Ondrej Markus

Entrepreneur in ed-tech, building the future of education as a founder and CEO at Playful.

I write about the future of education, designing learning games, and running a startup.

I'm a generalist, introvert, gamer, and optimizing to be useful.

stickman sitting at a desk

I will try writing 100 articles in 100 days

I'm going to live inside this feedback loop for the next 100 days to become a better writer.

Building faster learning loops for writing in public

It’s about a year since I started writing on this blog. I’m spending more and more time doing it and I’ve learned a lot in the process. In fact, writing is one of the best things that happened to my learning.

But even though I’m improving, being a proper maximizer, I notice things could get significantly better if I made some changes. I need to find a way to finish things more often.

Over 2020, I committed more than once to finish one article every week, and I always failed. My writing never seemed good enough to be let into the public. I just couldn’t let go. I was endlessly polishing my writing to the point when it felt worse than what I started with.

Writing sometimes feels worse as time goes.

Writing sometimes feels worse as time goes.

Even today, I regularly get myself trapped with an article I start to hate, and it takes an enormous amount of energy to push it over the finish line. Or end up shoving it into a digital drawer and pretend it never happened.

That doesn’t feel good, and it’s not productive for learning.

What needs to happen

I want to finish things consistently to learn faster. And I see 3 things that have to happen to make that a reality:

  1. Daily writing routine ✅ - This one I already have. I sit down every morning to write from about 8 to 11 am. No meetings, no phone, no email. This works well for me.
  2. Consistent publishing goal ❌ - My life works best if it has a regular rhythm. But even though I write every day, I don’t finish things on time. Aiming to write one article per week often lets me get tangled up in perfectionism. I need to finish articles more often than once a week.
  3. Public feedback arena ❌ - I only publish things here plus I send them to a few friends for feedback. It’s better than nothing, but getting reactions from hundreds would be better than from a few. However, I’m social media abstinent and my new Twitter account has about 10 people following me. Nothing really happening there yet.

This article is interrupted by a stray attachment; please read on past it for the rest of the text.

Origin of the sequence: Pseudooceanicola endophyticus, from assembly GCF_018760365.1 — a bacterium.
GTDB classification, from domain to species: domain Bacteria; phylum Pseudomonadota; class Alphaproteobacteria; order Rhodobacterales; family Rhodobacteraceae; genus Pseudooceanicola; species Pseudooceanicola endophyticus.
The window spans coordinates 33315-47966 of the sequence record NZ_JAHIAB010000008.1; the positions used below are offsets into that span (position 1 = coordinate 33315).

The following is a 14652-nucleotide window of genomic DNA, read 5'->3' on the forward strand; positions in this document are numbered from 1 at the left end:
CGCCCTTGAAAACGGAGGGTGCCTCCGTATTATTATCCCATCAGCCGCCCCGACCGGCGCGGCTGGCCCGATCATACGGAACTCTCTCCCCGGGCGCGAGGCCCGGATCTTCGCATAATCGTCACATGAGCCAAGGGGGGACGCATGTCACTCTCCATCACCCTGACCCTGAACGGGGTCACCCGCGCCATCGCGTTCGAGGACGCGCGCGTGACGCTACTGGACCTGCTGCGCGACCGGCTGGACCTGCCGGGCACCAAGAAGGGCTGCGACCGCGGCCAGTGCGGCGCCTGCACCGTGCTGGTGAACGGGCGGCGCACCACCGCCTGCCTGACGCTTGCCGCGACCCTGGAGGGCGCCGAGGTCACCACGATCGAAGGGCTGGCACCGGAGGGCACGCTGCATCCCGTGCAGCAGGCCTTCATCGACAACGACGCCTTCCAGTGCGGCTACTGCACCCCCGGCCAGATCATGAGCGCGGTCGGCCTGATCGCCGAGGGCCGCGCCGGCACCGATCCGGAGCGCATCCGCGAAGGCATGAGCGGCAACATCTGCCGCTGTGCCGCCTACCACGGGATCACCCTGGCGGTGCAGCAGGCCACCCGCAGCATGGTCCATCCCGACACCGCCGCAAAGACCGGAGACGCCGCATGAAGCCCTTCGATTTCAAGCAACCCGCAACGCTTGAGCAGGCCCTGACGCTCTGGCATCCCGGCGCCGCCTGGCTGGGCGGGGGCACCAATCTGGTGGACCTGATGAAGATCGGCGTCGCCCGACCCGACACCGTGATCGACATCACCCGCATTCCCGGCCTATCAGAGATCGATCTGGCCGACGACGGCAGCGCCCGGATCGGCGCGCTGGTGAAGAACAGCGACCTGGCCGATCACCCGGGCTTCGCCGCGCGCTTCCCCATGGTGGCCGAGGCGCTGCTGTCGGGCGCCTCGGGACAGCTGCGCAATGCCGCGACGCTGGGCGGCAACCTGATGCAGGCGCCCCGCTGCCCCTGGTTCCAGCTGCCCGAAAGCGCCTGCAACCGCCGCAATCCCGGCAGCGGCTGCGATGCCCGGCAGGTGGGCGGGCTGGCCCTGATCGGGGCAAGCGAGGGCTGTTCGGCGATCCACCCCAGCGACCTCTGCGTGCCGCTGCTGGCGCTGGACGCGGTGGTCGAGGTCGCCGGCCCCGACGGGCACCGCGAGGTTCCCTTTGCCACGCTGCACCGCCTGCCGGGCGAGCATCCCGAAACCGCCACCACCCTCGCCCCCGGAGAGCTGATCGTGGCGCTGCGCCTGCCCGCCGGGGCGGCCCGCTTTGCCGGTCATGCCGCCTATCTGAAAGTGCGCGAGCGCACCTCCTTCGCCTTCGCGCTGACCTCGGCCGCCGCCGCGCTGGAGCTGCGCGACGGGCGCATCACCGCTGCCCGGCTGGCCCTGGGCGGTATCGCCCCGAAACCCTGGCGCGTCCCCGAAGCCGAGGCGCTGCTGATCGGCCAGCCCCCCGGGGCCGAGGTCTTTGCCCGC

Leveling up my learning loop

Now, I’ve thought about these for a while. I searched the webs for tips and tactics. And these are the parts of the loop I’m building for myself:

  1. Daily writing routine → Write 3 hours every morning from 8 to 11 am
  2. Consistent publishing goal → Publish 1 article every workday for 100 days
  3. Public feedback arena → Create Twitter threads from every article

This combo demands a major redesign of my writing process. Until now, I usually wrote articles in 4 drafts spread over a week or two. Now I need a process that will enable me to start and finish an article in one day. This is how it should work:

I’m planning to do these for 100 days to build a strong writing habit. And even though 100 is a lot, I think it’s necessary to make it really stick.

Doing this every day for the next 100 days.

Doing this every day for the next 100 days.

Why this feels like a good idea

Try it first, decide in a week

I’m going to test this for a week starting today. Only then I’m going to decide if I want to commit to the full 100 days without shaming myself for now being able to stick to it. I’d recommend that to everyone considering this.

I don’t want to create needless misery for myself by being stuck in my own ill-advised commitments. I’ve been there already when my overly motivated self generates promises my regular daily self cannot possibly fulfill. Not a good place to be.

Yesterday’s Me is an optimist…

Yesterday’s Me is an optimist…

However, this routine is something I’m studying and thinking about for weeks. And I believe this is what I need to do to finish things more often, get more feedback, and improve my writing by building a faster learning loop.